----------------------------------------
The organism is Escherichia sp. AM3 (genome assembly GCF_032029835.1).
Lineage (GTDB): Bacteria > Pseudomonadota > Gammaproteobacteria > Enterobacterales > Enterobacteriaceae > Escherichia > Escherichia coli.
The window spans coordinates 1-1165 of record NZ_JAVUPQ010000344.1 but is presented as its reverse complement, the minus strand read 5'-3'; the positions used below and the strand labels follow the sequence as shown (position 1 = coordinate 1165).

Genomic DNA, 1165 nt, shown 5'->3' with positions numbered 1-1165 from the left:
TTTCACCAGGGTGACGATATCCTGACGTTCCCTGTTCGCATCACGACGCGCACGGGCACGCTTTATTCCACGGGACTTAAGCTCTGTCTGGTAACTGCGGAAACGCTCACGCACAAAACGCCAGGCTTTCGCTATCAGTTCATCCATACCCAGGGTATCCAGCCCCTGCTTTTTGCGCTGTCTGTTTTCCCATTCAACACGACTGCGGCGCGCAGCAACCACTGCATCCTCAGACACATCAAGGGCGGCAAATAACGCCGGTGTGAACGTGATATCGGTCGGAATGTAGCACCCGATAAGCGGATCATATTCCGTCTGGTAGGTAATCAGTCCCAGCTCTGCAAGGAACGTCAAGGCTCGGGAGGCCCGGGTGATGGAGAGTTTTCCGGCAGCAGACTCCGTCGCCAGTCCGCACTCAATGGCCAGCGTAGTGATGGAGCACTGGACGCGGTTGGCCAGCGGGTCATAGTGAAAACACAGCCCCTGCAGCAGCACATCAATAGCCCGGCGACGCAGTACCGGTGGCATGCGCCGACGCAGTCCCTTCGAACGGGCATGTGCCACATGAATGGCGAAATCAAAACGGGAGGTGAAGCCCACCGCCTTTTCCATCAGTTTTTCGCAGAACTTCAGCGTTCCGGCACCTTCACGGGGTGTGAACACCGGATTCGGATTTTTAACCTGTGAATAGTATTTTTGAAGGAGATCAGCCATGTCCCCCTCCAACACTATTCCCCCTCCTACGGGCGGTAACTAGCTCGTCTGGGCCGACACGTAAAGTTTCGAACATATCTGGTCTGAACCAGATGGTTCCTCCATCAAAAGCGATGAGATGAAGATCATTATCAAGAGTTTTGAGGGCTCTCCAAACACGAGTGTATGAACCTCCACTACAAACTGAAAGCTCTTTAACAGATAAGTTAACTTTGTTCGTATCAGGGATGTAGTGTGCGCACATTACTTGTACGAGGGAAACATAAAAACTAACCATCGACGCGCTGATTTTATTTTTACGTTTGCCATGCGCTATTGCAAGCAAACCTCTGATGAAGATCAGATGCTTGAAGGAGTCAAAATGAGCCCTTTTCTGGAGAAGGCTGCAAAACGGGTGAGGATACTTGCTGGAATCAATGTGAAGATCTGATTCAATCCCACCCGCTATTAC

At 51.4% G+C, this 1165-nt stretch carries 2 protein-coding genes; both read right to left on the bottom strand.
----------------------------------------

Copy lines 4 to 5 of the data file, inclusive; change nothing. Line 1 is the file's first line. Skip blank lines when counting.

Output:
Genomic DNA, 1165 nt, shown 5'->3' with positions numbered 1-1165 from the left:
TTTCACCAGGGTGACGATATCCTGACGTTCCCTGTTCGCATCACGACGCGCACGGGCACGCTTTATTCCACGGGACTTAAGCTCTGTCTGGTAACTGCGGAAACGCTCACGCACAAAACGCCAGGCTTTCGCTATCAGTTCATCCATACCCAGGGTATCCAGCCCCTGCTTTTTGCGCTGTCTGTTTTCCCATTCAACACGACTGCGGCGCGCAGCAACCACTGCATCCTCAGACACATCAAGGGCGGCAAATAACGCCGGTGTGAACGTGATATCGGTCGGAATGTAGCACCCGATAAGCGGATCATATTCCGTCTGGTAGGTAATCAGTCCCAGCTCTGCAAGGAACGTCAAGGCTCGGGAGGCCCGGGTGATGGAGAGTTTTCCGGCAGCAGACTCCGTCGCCAGTCCGCACTCAATGGCCAGCGTAGTGATGGAGCACTGGACGCGGTTGGCCAGCGGGTCATAGTGAAAACACAGCCCCTGCAGCAGCACATCAATAGCCCGGCGACGCAGTACCGGTGGCATGCGCCGACGCAGTCCCTTCGAACGGGCATGTGCCACATGAATGGCGAAATCAAAACGGGAGGTGAAGCCCACCGCCTTTTCCATCAGTTTTTCGCAGAACTTCAGCGTTCCGGCACCTTCACGGGGTGTGAACACCGGATTCGGATTTTTAACCTGTGAATAGTATTTTTGAAGGAGATCAGCCATGTCCCCCTCCAACACTATTCCCCCTCCTACGGGCGGTAACTAGCTCGTCTGGGCCGACACGTAAAGTTTCGAACATATCTGGTCTGAACCAGATGGTTCCTCCATCAAAAGCGATGAGATGAAGATCATTATCAAGAGTTTTGAGGGCTCTCCAAACACGAGTGTATGAACCTCCACTACAAACTGAAAGCTCTTTAACAGATAAGTTAACTTTGTTCGTATCAGGGATGTAGTGTGCGCACATTACTTGTACGAGGGAAACATAAAAACTAACCATCGACGCGCTGATTTTATTTTTACGTTTGCCATGCGCTATTGCAAGCAAACCTCTGATGAAGATCAGATGCTTGAAGGAGTCAAAATGAGCCCTTTTCTGGAGAAGGCTGCAAAACGGGTGAGGATACTTGCTGGAATCAATGTGAAGATCTGATTCAATCCCACCCGCTATTAC